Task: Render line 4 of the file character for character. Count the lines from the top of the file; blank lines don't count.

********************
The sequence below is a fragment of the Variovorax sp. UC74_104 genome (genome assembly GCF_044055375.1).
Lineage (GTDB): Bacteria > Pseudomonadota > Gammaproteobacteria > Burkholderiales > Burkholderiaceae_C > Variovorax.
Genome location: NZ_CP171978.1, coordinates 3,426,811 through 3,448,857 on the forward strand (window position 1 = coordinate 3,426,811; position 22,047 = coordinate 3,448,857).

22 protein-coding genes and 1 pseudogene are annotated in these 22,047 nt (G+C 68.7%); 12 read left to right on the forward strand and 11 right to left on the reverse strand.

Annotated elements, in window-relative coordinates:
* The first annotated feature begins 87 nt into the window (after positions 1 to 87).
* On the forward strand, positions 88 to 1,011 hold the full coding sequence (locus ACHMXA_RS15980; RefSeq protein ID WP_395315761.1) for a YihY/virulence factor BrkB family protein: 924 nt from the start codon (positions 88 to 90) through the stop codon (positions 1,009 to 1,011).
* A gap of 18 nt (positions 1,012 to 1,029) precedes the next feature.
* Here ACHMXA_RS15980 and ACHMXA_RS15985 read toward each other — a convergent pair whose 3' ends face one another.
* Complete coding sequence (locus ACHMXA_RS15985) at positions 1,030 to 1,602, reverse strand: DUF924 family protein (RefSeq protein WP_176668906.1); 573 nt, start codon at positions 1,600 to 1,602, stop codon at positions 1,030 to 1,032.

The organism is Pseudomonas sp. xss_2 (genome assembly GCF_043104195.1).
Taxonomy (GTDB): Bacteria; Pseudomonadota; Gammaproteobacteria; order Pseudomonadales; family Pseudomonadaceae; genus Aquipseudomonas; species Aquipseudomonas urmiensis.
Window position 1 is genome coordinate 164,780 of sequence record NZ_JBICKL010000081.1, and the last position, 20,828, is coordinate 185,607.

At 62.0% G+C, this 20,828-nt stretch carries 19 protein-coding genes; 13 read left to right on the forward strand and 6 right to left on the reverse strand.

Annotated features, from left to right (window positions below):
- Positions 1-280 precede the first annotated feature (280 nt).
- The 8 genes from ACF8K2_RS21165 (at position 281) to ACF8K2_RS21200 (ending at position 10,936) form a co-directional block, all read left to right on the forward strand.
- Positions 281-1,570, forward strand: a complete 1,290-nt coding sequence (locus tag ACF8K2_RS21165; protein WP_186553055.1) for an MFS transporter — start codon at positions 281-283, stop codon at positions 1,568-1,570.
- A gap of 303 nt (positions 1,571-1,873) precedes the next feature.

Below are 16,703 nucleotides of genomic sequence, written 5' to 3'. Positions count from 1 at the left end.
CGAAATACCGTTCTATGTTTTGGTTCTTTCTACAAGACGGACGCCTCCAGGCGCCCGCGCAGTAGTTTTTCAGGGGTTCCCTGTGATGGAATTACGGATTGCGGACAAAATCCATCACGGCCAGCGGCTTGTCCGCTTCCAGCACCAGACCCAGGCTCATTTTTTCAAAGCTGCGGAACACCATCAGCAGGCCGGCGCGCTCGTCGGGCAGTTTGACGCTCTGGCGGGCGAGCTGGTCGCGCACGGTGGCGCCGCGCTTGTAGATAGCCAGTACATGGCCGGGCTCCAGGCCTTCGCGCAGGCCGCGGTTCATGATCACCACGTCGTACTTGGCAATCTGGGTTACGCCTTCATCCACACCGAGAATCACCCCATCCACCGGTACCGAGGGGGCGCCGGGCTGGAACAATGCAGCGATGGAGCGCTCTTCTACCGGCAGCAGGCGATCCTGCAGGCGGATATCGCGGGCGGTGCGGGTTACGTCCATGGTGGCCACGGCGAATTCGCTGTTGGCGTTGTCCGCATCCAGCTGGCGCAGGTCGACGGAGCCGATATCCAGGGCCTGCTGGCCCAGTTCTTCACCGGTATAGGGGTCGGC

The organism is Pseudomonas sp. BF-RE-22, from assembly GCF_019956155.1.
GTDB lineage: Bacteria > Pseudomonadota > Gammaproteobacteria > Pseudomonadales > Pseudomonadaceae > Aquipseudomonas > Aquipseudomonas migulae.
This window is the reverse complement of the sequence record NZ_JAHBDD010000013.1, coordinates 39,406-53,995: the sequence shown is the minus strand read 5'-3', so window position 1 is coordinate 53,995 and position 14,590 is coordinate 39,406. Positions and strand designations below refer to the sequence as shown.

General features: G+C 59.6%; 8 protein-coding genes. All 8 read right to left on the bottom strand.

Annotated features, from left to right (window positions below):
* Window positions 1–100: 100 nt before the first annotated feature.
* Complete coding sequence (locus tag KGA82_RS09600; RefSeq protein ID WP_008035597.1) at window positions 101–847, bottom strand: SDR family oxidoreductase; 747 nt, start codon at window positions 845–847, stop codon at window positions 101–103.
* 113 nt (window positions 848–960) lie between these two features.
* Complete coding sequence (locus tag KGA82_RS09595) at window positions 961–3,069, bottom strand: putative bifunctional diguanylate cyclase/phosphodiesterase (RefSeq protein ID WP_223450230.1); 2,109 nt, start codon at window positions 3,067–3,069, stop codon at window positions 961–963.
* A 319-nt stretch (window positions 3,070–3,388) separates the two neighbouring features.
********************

22 protein-coding genes and 1 pseudogene are annotated in these 22,047 nt (G+C 68.7%); 12 read left to right on the forward strand and 11 right to left on the reverse strand.